Mumbai: With government support dwindling and the private sector reluctant to loosen its purse strings, funding for cultural events, be it art, cinema or literature, has become a major challenge. Gargi Gupta surveys the bleak moneyscape
The second edition of the Kochi Muziris Biennale (KMB) finally opened in Kerala’s picturesque seaside town on Friday. It had been touch and go with organisers, artists Riaz Komu and Bose Krishnamachri, struggling to gather funds for the 108-day event featuring artworks by 94 artists from 30 countries displayed across the twin towns of Kochi and Ernakulam.
Until even a month ago, the organisers were Rs.15 crore short of the Rs.26 crore budget. But, in a last minute fund-raising drive, they mobilised the art community outside and the business community within Kochi, which had benefited immensely from the spike in visitors and tourists at the 2012 Biennale. The result was a series of large donations. Some corporate sponsors like the Zee Group and T.V. Narayanan Kutty, a Malayali-origin businessman from West Asia who pledged Rs 1 crore a year, also came forward.
Even so, “we are in a financial crisis”, says Komu. The main reason for this is the Kerala government backing out of its promise to fund the Biennale.
The Kochi event is not the only one facing funding problems. Be it in the field of art or literature or even cinema, there has been dwindling interest from not just the government but even the private sector, leaving organisers scrambling for funds.
Not just art
Mita Kapur, producer of the Crime Writers Festival, the first edition of which is to take place in Delhi in mid-January 2015, faces similar worries. Though she has found a title sponsor, funding remains a challenge. “Despite being held in the capital and about a genre that is popular, we’re still in deficit. We are managing because embassies and publishers have come forward to sponsor the travel expenses of writers, or host a dinner or a lunch. But the response from corporate houses has been very poor.”
In August this year, the Mumbai Film Festival, organised by MAMI (Mumbai Academy of Moving Image), was in a similar plight after its principal sponsor Reliance Entertainment pulled out. With no way to raise its Rs.5 crore budget, the festival would have had a no-show this year had it not been for a Twitter campaign that pulled in deep-pocketed Bollywood wallahs, industrialists and film-crazy locals to raise Rs.3.5 crore in just two weeks.
Cultural organisations, especially independent, non-profit ventures, have never had it easy in India. Take the case of the National Centre for the Performing Arts (NCPA), Mumbai’s, and India’s, premier multi-cultural centre. Initially set up with funds from the Sir Dorabji Tata Trust, NCPA has been running on what it makes from ticketed events, interest from a corpus fund and membership fees.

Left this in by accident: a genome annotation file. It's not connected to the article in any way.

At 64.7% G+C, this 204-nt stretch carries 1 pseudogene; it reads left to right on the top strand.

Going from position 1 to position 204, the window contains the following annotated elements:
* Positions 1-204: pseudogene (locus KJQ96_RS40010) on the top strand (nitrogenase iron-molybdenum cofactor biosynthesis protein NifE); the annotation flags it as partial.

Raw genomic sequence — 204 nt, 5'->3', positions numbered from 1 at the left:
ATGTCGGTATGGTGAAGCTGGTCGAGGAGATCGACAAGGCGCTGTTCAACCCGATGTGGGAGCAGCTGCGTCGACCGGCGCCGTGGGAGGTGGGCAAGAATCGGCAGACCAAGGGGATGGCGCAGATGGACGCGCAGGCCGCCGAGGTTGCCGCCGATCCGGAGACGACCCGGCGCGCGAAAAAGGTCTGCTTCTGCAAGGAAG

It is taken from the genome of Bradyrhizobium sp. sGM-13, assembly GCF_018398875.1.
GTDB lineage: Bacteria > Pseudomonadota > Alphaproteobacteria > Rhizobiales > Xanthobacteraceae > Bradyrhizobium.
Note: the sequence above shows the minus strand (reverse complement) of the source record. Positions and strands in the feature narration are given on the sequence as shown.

According to K.N. Suntook, its chairman, the NCPA urgently needs funds to meet its annual running costs of Rs.30 crore. It got Rs.40 crore from the auction of its founder Jamshed Bhabha’s art and antiquities collection, but barring Citi Bank and Mastercard, which sponsor the Symphony Orchestra of India, few companies – not even the Tatas – have come forward to back it, he says. NCPA desperately needs to upgrade its studios, engage consultants and step up outreach programmes, and has its hopes pinned on Rs.372 crore from the sale of the Bhabha bungalow in Malabar Hill. But that money is stuck at the charity commissioner’s office and is yet to come in, says Suntook.
The global example
Until the 1980s, the arts sector in India was largely government funded, with institutions like the ICCR, Lalit Kala Akademi and National Gallery of Modern Art giving out scholarships, buying artworks and putting up shows.
In the US, the National Endowment for the Arts gets funds from the federal and local governments, and various state agencies. But foundations set up by philanthropic individual, community forums and corporates – the Andrew Mellon Foundation, Walton Family, Bill and Melinda Gates Foundation – also contribute significantly. It is the same in the UK, where Arts Council England, a semi-autonomous body funded by the government, and the National Lottery support art and artists.
In China, on the other hand, the government is mandated by the constitution to support the arts. But since 2006 it has been steadily cutting funding while also pushing the state-owned arts institutions to become more efficient and look at ways to become self-sufficient financially.
On a recent visit, Suntook was amazed to see the infrastructure for Western classical music. “In 1972, Western classical music had been banned and yet today it has the most amazing conservatories, players and halls. At any performance of the Berlin Philharmonic, you will be sure to find one or two Chinese or Japanese players. At the China NCPA, its director told me that he had 25 fundraisers. I attended a performance of the China Philharmonic Orchestra in Beijing and was stunned to find that they were sponsored by companies like UBS, Nestle and Cadbury. Why don’t they do it here?”